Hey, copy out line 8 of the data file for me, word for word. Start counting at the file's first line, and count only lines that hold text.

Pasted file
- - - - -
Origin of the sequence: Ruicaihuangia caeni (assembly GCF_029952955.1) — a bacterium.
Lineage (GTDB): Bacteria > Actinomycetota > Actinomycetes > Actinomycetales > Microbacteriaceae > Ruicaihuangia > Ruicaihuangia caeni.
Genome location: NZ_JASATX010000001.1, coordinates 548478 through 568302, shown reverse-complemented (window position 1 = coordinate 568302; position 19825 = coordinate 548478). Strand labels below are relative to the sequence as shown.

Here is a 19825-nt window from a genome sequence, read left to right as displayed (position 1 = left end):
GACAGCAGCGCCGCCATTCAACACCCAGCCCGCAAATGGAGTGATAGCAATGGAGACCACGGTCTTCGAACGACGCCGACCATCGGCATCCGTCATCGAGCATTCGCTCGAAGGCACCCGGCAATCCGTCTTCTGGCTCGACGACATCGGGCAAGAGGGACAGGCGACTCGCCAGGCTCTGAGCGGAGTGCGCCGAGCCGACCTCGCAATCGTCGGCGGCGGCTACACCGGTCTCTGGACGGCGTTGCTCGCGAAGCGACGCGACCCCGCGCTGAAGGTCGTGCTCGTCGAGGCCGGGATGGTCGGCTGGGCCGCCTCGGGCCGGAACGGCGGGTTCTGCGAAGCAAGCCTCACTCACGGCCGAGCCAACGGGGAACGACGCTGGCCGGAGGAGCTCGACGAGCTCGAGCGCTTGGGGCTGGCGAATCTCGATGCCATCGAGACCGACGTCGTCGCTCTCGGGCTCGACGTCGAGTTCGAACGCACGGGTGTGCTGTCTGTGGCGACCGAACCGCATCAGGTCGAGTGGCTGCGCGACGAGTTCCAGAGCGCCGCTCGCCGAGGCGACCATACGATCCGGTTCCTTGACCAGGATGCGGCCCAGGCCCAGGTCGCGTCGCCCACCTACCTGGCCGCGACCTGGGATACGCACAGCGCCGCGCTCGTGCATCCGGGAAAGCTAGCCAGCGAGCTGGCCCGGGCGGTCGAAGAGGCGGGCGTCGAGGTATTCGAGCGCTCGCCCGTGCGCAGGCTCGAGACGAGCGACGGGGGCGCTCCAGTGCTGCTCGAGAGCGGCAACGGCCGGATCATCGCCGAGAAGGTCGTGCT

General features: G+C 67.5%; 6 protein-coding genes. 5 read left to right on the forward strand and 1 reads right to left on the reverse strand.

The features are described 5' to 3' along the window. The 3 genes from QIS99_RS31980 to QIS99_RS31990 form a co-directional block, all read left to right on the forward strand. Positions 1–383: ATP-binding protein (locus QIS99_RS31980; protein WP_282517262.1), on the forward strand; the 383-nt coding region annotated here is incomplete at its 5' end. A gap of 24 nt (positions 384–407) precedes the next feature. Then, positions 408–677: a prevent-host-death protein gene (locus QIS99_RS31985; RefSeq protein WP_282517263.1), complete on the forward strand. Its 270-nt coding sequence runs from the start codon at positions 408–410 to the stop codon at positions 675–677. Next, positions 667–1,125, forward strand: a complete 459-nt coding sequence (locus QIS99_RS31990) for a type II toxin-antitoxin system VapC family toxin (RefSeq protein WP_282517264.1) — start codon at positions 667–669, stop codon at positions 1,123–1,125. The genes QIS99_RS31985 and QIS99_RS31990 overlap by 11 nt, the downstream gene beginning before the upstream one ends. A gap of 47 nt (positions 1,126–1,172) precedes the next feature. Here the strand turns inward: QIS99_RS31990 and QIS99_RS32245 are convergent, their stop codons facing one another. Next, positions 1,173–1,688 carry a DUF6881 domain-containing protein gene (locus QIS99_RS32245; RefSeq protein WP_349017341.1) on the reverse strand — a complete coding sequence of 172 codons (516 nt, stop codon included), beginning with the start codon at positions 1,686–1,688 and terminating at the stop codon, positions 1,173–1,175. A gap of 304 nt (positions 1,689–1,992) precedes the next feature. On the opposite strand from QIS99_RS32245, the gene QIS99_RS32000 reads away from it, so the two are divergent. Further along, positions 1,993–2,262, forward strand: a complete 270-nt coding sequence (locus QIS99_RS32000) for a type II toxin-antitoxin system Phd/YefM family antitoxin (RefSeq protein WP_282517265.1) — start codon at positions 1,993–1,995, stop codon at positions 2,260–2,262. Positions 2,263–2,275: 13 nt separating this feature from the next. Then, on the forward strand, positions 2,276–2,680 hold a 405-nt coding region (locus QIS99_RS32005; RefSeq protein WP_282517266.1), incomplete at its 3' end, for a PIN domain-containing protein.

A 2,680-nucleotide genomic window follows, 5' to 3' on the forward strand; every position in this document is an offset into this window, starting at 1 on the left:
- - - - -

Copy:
A 2,680-nucleotide genomic window follows, 5' to 3' on the forward strand; every position in this document is an offset into this window, starting at 1 on the left: